dc.description.abstract<table><tr><td colspan="2" class="item-title">Pain Management in the Prehospital Setting</td></tr><tr class="item-sponsor"><td class="label">Conference Sponsor:</td><td class="value">Emergency Nurses Association</td></tr><tr class="item-year"><td class="label">Conference Year:</td><td class="value">2004</td></tr><tr class="item-author"><td class="label">Author:</td><td class="value">Marcotte, Anne, RN, MSN, MICN</td></tr><tr class="item-institute"><td class="label">P.I. Institution Name:</td><td class="value">County of San Diego, Division of EMS</td></tr><tr class="item-author-title"><td class="label">Title:</td><td class="value">Quality Assurance Specialist<br/></td></tr><tr class="item-address"><td class="label">Contact Address:</td><td class="value">6255 Mission Gorge Road, San Diego, CA, 92120, USA</td></tr><tr class="item-phone"><td class="label">Contact Telephone:</td><td class="value">(619) 285-6429</td></tr><tr class="item-email"><td class="label">Email:</td><td class="value">anne.marcotte@sdcounty.ca.gov</td></tr><tr class="item-co-authors"><td class="label">Co-Authors:</td><td class="value">Marcelyn Metz, RN, BS, CEN</td></tr><tr><td colspan="2" class="item-abstract">Purpose: Pain exacerbates stress response, inhibits movement, and is aggravated by transport. Pain management<br/>by paramedics can facilitate patient comfort, both in the field and upon admission to the emergency<br/>department (ED). A previous countywide review demonstrated that although protocols allowed<br/>paramedics to administer morphine to patients with extremity trauma, very few patients were treated and<br/>even fewer were assessed for pain qualitatively. Untreated pain in the field can become significant pain in<br/>the emergency department due to delay in pain management. Pain medication given by paramedics may<br/>afford a positive impact on patient comfort in the emergency department. The purpose of this study was<br/>to evaluate the effectiveness of a standardized education program and change in treatment protocol on the<br/>assessment and management of pain by prehospital personnel.<br/>Design: This study employed a prospective, population intervention design using pre- and post-intervention<br/>data analysis.<br/>Setting: San Diego is a diverse county with urban to wilderness densities and a resident population of 3<br/>million. Transport times vary from less than 5 minutes to more than one hour.<br/>Sample: The study sample included all prehospital patient records (PPRs) of all patients with extremity<br/>trauma seen and transported by paramedics during July-September in 2002 and 2003. Data were extracted<br/>from the PPR electronic database. There were 2,741 patients in the pre-intervention phase (2002) and<br/>2,821 in the post-intervention phase (2003). Patients who presented as major trauma victims were excluded<br/>from this study.<br/>Methodology: A multidisciplinary subcommittee of the EMS Medical Director's Advisory Committee met<br/>to address the issue of pain management. A standard treatment protocol for pain management for both<br/>adults and pediatric patients (to include morphine as a standing order) and a standardized pain-scale<br/>assessment tool were developed. All personnel were trained using a standardized education program.<br/>Barriers to pain assessment, including cognitive dysfunction and language/age, were addressed through the<br/>standardized pain scale. Variables assessed included the number of pain assessments performed and the<br/>number of patients treated with morphine. Relative risks were calculated for the change in these variables<br/>in the pre- and post- phases.<br/>Results: Paramedics were 18 times more likely to assess pain after the educational intervention and<br/>change in treatment protocol (RR 18.11; CI 10.61, 30.93) and twice as likely to administer morphine to<br/>patients (RR = 1.82; CI 1.65, 2.01).<br/>Conclusions: This program effectively increased the awareness of pain management in the field. After<br/>education and a change in treatment protocol, paramedics were much more likely to assess and treat pain<br/>in patients with extremity trauma.</td></tr></table>en_GB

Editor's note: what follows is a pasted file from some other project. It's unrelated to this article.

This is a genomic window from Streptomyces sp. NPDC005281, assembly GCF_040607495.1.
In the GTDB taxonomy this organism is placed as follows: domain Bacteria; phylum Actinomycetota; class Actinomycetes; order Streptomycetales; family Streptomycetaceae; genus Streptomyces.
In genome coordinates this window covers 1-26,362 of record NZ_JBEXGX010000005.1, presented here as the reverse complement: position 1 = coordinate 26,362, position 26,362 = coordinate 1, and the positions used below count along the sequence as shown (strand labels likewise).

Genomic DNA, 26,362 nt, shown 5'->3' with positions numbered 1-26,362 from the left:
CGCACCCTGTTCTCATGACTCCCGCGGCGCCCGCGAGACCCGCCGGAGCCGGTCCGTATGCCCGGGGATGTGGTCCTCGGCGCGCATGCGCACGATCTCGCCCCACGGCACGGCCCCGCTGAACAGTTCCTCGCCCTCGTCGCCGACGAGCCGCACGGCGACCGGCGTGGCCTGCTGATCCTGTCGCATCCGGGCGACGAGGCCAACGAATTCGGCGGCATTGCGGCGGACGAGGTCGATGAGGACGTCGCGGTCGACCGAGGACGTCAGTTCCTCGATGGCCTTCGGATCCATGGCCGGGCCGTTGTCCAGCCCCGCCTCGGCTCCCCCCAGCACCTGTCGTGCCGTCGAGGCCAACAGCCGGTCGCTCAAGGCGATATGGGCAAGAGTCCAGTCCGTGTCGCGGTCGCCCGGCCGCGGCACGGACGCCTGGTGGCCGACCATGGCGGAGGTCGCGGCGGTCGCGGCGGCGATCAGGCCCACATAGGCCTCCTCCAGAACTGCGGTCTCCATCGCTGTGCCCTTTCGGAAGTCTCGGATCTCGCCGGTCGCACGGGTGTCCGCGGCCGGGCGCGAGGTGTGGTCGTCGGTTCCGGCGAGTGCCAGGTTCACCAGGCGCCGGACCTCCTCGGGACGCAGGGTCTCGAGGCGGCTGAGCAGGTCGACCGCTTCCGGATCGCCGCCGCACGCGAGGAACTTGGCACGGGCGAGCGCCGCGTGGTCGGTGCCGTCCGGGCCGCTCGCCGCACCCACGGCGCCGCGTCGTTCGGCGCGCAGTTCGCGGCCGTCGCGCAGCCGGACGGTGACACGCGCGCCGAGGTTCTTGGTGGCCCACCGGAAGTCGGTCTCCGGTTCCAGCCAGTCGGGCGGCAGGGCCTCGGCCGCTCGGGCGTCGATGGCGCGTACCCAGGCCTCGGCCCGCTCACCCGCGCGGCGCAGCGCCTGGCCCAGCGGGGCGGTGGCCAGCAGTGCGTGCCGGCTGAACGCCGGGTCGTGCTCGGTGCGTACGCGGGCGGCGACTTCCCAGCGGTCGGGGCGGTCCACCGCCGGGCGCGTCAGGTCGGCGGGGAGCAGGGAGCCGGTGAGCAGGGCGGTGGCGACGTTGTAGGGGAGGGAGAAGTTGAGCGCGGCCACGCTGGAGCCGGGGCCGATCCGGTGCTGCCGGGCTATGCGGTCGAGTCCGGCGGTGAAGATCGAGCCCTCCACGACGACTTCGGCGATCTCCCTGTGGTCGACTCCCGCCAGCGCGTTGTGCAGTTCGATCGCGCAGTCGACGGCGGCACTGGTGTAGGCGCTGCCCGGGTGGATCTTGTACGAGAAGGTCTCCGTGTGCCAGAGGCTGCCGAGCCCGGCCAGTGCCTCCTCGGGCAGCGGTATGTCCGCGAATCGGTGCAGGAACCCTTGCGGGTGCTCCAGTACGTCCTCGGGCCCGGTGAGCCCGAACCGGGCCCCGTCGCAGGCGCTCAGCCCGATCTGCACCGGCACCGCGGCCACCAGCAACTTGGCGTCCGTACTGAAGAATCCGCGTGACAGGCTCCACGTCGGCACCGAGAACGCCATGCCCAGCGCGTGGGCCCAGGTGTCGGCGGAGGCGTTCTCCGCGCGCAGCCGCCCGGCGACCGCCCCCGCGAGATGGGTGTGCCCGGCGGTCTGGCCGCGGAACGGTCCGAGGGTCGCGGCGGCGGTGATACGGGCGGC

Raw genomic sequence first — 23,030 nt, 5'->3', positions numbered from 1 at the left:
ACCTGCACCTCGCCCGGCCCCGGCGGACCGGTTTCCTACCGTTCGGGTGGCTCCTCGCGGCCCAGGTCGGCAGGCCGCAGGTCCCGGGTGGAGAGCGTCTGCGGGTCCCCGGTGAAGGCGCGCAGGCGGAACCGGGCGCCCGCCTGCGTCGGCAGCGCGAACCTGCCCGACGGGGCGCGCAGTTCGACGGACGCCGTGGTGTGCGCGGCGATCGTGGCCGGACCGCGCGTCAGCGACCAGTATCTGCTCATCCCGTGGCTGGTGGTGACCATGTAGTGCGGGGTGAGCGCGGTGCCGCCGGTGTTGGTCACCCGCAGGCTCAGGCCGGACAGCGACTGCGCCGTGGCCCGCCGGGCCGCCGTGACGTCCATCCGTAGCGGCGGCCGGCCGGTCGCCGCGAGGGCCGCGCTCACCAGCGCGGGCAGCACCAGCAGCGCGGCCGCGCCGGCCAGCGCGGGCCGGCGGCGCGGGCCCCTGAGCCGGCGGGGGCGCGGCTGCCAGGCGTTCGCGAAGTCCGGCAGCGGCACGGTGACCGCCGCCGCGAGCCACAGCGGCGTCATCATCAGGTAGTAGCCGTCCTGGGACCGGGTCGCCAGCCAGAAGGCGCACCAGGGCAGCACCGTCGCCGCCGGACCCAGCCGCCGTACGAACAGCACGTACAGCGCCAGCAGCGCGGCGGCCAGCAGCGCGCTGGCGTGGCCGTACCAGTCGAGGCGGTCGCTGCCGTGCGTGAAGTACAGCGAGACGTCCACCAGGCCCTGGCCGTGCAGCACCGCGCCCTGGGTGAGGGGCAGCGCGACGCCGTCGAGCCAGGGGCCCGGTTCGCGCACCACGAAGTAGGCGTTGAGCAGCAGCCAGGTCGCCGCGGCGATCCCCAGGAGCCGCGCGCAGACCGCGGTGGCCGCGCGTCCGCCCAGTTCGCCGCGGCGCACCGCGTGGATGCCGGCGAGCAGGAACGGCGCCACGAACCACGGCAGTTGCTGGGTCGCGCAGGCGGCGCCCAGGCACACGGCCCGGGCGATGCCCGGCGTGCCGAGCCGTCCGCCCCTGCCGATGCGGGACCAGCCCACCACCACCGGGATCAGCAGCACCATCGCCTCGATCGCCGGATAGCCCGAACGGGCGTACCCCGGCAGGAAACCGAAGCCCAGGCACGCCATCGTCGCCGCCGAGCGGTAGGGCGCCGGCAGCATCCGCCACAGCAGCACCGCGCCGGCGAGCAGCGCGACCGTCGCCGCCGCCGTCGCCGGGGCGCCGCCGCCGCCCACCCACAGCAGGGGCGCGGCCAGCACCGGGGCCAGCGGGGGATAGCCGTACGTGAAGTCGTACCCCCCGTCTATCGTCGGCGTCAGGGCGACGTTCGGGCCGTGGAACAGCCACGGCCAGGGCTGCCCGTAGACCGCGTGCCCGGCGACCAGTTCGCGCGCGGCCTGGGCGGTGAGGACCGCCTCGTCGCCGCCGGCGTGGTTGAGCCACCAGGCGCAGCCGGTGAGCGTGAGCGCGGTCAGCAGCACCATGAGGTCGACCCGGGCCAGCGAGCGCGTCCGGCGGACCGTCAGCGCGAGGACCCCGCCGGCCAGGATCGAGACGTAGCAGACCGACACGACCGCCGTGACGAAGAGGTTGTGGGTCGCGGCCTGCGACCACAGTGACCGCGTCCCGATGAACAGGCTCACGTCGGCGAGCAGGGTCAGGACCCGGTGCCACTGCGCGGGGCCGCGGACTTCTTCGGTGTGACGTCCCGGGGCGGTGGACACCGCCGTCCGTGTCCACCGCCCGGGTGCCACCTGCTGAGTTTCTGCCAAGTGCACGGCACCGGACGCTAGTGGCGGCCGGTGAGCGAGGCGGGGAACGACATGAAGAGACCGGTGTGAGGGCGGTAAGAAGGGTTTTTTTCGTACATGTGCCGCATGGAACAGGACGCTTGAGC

dc.date.available2011-10-27T10:38:45Z-
dc.date.issued2011-10-17en_GB
dc.date.accessioned2011-10-27T10:38:45Z-
dc.description.sponsorshipEmergency Nurses Associationen_GB